Tomato Clownfish – Amphiprion frenatus
The tomato clownfish comes from the tropical western Pacific ocean. They are a hardy fish and are good fish for the beginner. The tomato clown can be used when maturing a tank.
Maximum Size: The tomato clownfish should grow to a maximum size of 5.5 inches
Minimum Tank Size: The minimum tank size should be 30 gallons
Care Level: The tomato clownfish is a very hardy fish. On a scale of 1 –10, (10 being easy) it would rate a “9”. The tank should already be cycled before introducing this fish.
Tank Conditions: - Temperature 77-79°F; Specific gravity: 1.021 – 1.024; pH: 8.1 – 8.3; Nitrates should be no more than 20 ppm.
Color: The tomato clownfish – as picture shows has two colors. The upper body is orange red and its sides have one to two white vertical stripes behind the gills.
Temperament: This is a good fish. It can ultimately become aggressive to other clownfish of its kind. As it matures the tomato clownfish may become aggressive to more docile tank mates. Unless you put in a mated pair, it is best to keep only one per tank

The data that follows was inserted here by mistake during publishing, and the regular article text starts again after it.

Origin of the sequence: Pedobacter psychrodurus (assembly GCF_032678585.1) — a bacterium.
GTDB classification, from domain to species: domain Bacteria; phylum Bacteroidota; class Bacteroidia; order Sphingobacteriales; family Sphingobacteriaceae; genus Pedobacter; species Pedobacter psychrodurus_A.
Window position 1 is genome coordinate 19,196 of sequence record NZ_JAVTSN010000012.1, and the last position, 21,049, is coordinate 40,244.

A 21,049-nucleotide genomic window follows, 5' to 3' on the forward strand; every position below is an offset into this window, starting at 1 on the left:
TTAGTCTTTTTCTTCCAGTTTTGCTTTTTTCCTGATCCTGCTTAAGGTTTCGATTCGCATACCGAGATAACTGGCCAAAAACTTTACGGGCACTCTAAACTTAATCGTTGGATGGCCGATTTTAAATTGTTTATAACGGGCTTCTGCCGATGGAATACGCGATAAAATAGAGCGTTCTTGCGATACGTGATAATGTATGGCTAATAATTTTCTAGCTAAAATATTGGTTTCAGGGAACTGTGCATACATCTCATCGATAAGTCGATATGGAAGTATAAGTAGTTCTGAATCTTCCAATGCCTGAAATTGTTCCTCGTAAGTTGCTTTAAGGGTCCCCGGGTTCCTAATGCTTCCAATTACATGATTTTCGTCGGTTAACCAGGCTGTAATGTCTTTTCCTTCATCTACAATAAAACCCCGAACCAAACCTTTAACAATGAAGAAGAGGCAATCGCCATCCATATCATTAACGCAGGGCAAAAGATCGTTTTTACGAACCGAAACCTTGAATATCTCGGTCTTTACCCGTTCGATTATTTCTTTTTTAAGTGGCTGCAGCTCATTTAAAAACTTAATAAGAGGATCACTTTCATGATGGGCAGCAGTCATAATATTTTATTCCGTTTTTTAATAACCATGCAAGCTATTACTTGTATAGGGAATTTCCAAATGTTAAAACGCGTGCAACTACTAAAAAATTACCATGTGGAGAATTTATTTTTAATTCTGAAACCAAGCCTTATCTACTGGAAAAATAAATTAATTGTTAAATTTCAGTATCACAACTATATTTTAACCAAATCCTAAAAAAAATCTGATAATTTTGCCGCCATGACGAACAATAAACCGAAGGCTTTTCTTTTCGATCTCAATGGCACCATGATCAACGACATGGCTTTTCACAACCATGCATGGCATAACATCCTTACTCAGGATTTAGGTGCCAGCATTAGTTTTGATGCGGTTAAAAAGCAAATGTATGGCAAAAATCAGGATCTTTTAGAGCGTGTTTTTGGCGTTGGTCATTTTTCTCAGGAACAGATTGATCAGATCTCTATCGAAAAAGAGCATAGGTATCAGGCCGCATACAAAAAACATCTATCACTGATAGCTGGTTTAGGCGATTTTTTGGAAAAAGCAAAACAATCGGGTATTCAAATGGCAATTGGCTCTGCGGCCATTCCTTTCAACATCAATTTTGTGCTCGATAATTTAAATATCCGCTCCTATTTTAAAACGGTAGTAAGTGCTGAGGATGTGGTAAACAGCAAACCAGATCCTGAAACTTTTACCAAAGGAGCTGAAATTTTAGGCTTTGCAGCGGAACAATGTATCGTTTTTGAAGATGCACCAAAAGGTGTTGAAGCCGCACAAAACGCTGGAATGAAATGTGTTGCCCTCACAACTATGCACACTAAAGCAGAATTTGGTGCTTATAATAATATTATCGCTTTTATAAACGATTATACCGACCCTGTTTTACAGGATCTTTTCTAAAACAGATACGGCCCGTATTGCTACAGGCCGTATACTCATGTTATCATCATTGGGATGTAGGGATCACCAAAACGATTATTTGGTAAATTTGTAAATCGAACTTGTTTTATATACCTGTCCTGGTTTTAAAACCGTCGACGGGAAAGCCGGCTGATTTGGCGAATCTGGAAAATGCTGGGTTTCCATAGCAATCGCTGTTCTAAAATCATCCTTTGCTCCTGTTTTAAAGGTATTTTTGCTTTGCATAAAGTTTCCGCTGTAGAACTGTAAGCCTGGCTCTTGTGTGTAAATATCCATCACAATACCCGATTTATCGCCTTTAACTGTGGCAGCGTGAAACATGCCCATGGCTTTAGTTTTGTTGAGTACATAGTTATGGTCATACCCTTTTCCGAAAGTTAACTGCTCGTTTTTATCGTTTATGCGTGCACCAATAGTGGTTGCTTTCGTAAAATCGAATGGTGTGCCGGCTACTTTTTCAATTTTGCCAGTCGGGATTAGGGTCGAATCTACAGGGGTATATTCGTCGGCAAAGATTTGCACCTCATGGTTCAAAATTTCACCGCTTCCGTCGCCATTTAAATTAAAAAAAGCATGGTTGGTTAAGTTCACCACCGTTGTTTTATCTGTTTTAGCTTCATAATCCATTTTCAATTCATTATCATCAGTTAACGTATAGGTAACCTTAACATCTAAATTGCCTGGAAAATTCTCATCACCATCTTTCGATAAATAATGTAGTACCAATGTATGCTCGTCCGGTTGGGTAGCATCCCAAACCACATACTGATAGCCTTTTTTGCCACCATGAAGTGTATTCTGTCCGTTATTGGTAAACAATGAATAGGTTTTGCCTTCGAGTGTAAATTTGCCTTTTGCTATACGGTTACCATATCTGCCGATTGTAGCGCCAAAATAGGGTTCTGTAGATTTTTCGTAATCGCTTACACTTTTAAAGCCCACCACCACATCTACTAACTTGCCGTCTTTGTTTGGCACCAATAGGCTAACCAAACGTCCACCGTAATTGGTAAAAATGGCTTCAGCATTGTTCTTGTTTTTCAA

Reef Compatible: Will do well in a reef aquarium although it may eat small crustaceans and marine worms. It has been mentioned that they will pull feather dusters from their tube, we have not witnessed this behavior. It is generally a safe reef fish.
Diet: Omnivore – will take both meat and plant matter. Feed a varied diet of chopped shrimp, brine shrimp, chopped squid and clams as well as flake food and plant matter that is used to feed herbivores.
Habitat: Provide with plenty of hiding places. Good water circulation is important as well as high quality water maintenance. Filtration should include a protein skimmer and activated carbon filtration.
Lighting: Depending on the tank setup you desire. The tomato clownfish needs no special setup, however the anemones that it likes may need halid or high output full spectrum lights.
Compatibility: Clownfish in general can be kept with, catfish, filefish, firefish, gobies, clownfishs, rabbitfish to name a few and they should not be housed with groupers, sharks, lionfish or rays and can be a problem if housed with damselfish, butterflyfish, cardinalfish and triggerfish.